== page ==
A disorderly house in California is a liquor licensed premises that disturbs the neighborhood or is maintained for purposes which are injurious to the public morals, health, convenience or safety.
A liquor license outlet that:
- (a) disturbs the neighborhood with noise, loud music, loitering, littering, vandalism, urination or defecation by patrons, graffiti, etc.; or
- (b) has many crimes ongoing inside, such as drunks, fights, assaults, prostitution, narcotics, etc.
- The liquor license premises includes the parking lot (and 20 feet of sidewalk in some cases). (Calif B&P Code 25601 and 24200).
- What kind of liquor license establishments can be considered a disorderly house in California?
- How does a business operating as disorderly house affect the neighborhood and local law enforcement?
- Is a liquor license owner in California responsible for patron conduct in the parking lot and front sidewalk?
- How does the State Department of Alcoholic Beverage Control learn about crime and nuisance complaints?
- How are liquor license owners notified about disciplinary actions against their license?
- Does a disorderly house accusation affect future liquor license suspension or revocation actions?
- What is the most common cause of a disorderly house accusation?
- What does California law say with regard to selling alcoholic beverages an intoxicated customer in a licensed establishment?
- What are some of the physical signs a person shows when they are intoxicated?
- What is the difference between obvious intoxication and legal intoxication?
- What does BAC mean? (e.g. Blood Alcohol Content)
- What methods are there to count drinks served?
- Should a bar use a BAC chart for training how to estimate intoxication?
- Should a bar or nightclub allow patrons to reach .08 BAC?
- What if bar patron isn’t driving, can they drink past .08 BAC?
- How can a bar prevent a patron from reaching .08 BAC?
- Can an alcoholic beverage server sell to an obviously intoxicated person if on foot?
- May an intoxicated patron be permitted to enter or remain in a licensed establishment?
- Is a server responsible for knowing a patron’s BAC level?
- Use the CARE system for not over-serving bar patrons
- C = Counting number of standard-size drinks
- A = Be attentive to patron consumption, mood, changes in behavior
- R = Rating your guest sobriety level (green, yellow, red)
- E = Executing your duty to serve alcoholic beverages responsibly
BAC chart (e.g. 160 lb. man takes 3 standard drinks to hit .07 BAC)
- What is considered to be a standard drink in California?
- Are alcohol beverage servers required to know how many standard drinks are in each drink they serve?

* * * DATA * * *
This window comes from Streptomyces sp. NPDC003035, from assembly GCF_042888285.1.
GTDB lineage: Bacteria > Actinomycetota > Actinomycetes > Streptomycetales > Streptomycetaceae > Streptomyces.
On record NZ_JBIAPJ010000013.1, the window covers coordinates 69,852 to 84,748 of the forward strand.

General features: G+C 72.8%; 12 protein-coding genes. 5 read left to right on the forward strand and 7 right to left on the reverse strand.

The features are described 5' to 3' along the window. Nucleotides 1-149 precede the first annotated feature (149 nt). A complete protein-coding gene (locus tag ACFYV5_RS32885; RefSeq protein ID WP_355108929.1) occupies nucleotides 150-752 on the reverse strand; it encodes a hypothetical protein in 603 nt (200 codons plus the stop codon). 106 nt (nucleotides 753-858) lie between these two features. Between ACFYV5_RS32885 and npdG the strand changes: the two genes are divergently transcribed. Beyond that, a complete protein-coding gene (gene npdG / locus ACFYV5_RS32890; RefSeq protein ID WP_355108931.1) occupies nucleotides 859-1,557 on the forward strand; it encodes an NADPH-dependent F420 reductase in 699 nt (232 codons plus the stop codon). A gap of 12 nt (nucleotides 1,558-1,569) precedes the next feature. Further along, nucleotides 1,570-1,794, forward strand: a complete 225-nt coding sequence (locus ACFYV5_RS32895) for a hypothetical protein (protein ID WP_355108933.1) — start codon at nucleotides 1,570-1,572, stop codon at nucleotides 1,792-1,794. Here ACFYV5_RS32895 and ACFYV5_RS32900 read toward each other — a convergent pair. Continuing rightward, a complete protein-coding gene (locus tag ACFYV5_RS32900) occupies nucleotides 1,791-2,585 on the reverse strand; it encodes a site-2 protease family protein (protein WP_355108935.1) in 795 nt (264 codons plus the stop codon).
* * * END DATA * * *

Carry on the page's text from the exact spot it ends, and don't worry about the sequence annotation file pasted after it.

- Do large drinks and multi-liquor drinks increase BAC at a faster rate?
- What factors affect intoxication?
- Are liquor license owners expected to be “My Brother’s Keeper”?
- Why is having an adequate number trained staff important?
- Does the server’s job include taking care of the obviously intoxicated patron?
- Do other states have the same or similar liquor license laws?
- How do liquor control agents or local law enforcement officers investigate and enforce liquor law violations?
- What drives ABC investigations, undercover, and task force work?
- Did you use of undercover investigators to prove actual notice of a violation to bar staff?
- Recommends having a security plan ready to defend a disorderly house accusation at the hearing.
About our Guest Lauren C. Tyson
- Lauren Tyson is CEO and founder of Liquor Licensee Advisor located in Riverside, California.
- She consults with licensed establishments on how to prevent and manage alcohol-related risk, either before or after an incident.
- Lauren is a court-qualified standard-of-care expert witness in civil lawsuits where a licensed establishment is involved.
- She was a sworn investigator and District Administrator for the California Department of Alcoholic Beverage Control for 29 years. She worked undercover enforcement.
- Lauren developed and managed the Licensee Education on Alcohol and Drugs (LEAD) alcohol server training program.
- Current projects include an online alcohol server-training course, which is due out by the end of the year for on-sale establishments.
- She is also writing a book on the subject of liquor liability.
Resource Links Mentioned During this Episode
- Liquor Licensee Advisor – Lauren Tyson.
- Licensee Education on Alcohol and Drugs – LEAD program California.
- National Institute on Alcohol Abuse & Alcohol.
- Pacific Institute for Research & Evaluation.
- Alcohol Epidemiology Program (AEP) University of Minnesota.
Learn More about Premises Liability Litigation
Download the book written by Crime School host Chris McGoey.
- Security Expert’s Guide to Premises Liability Litigation.
- Evaluating Crime Foreseeability and Inadequate Security Cases.
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